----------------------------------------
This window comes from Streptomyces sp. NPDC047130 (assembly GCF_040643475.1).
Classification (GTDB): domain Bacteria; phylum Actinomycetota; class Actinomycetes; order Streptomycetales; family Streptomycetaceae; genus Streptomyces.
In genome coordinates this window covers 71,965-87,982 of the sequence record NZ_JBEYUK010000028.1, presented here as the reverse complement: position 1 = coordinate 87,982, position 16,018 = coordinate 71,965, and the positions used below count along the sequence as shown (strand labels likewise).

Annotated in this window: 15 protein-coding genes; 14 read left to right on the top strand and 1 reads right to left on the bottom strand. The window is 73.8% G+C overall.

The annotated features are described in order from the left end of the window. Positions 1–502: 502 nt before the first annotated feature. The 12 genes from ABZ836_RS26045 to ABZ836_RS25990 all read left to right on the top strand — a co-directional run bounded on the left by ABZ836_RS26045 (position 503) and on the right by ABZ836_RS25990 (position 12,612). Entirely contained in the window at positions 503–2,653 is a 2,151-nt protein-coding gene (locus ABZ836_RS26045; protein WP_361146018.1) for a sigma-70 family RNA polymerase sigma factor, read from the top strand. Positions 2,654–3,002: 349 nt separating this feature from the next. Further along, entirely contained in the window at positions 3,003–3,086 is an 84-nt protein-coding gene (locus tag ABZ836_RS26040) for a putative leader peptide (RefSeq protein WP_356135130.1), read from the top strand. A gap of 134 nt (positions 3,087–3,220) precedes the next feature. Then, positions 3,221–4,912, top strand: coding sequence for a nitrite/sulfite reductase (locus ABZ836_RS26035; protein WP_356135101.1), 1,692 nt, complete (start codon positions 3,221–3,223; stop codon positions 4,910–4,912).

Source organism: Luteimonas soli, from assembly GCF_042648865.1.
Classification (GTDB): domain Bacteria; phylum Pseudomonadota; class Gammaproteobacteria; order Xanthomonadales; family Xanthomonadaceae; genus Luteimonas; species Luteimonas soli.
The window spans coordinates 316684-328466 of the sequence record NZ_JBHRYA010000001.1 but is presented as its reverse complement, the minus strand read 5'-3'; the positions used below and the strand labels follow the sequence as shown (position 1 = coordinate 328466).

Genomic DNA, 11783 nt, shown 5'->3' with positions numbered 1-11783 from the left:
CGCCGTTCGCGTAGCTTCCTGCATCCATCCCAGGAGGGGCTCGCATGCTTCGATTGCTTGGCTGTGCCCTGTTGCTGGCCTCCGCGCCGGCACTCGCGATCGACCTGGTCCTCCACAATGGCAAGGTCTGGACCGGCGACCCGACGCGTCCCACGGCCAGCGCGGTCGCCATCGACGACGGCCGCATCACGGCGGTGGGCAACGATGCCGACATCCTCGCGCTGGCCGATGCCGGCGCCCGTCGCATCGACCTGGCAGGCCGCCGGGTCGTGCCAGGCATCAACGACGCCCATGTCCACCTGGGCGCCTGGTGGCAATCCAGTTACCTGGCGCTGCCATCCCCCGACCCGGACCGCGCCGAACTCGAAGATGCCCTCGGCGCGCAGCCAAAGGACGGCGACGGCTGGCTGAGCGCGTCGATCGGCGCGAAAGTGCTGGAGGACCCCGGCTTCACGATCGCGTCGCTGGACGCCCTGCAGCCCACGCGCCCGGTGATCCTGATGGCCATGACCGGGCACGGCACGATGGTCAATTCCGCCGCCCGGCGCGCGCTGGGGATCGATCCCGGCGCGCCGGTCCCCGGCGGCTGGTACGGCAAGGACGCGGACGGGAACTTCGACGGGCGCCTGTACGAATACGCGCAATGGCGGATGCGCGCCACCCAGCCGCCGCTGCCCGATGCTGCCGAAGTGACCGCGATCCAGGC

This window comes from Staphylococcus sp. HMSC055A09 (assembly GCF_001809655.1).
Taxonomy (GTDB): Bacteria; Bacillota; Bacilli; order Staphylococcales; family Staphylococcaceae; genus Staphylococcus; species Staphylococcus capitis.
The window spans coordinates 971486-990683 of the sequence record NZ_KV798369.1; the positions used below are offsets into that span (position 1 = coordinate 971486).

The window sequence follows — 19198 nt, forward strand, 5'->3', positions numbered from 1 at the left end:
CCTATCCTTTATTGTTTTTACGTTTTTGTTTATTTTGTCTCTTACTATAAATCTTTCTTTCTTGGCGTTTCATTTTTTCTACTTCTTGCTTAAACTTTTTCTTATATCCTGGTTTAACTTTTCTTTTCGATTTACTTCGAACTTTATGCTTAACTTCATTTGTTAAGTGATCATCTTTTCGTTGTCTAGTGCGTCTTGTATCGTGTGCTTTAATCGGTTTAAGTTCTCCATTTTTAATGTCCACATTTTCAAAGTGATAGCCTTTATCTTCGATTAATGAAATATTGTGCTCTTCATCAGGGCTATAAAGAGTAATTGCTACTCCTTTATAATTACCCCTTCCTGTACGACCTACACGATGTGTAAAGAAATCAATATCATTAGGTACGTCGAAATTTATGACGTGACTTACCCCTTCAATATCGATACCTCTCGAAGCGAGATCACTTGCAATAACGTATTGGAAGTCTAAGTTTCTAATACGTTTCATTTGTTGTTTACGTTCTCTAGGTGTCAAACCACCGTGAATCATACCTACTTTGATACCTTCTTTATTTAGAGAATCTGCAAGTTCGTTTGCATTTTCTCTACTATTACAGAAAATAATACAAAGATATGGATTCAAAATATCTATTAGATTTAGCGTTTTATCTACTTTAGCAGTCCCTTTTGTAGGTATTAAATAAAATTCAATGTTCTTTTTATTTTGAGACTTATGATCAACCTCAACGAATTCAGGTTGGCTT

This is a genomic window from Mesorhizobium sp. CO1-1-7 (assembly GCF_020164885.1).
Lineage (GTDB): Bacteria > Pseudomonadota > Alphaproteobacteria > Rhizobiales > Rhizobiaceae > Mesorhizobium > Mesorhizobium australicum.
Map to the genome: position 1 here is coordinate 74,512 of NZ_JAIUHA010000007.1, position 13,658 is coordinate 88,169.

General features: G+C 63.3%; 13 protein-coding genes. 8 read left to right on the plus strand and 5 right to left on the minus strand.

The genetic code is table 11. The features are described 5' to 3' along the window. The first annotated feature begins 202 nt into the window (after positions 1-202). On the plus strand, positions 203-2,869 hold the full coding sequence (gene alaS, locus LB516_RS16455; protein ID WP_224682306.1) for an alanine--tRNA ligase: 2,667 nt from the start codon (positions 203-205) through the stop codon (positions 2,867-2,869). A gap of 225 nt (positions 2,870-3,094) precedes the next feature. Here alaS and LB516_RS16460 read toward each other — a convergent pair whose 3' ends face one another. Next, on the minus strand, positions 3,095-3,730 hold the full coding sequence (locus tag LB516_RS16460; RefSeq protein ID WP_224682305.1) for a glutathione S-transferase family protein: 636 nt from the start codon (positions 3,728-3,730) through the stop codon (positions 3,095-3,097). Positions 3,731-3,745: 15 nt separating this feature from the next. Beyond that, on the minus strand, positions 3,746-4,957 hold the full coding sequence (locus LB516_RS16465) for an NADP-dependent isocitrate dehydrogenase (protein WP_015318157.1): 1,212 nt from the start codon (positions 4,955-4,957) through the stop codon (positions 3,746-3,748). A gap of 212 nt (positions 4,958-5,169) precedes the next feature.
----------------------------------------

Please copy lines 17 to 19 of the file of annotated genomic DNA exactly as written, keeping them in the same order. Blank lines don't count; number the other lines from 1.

Lineage (GTDB): Bacteria > Pseudomonadota > Alphaproteobacteria > Rhizobiales > Rhizobiaceae > Mesorhizobium > Mesorhizobium australicum.
Map to the genome: position 1 here is coordinate 74,512 of NZ_JAIUHA010000007.1, position 13,658 is coordinate 88,169.

General features: G+C 63.3%; 13 protein-coding genes. 8 read left to right on the plus strand and 5 right to left on the minus strand.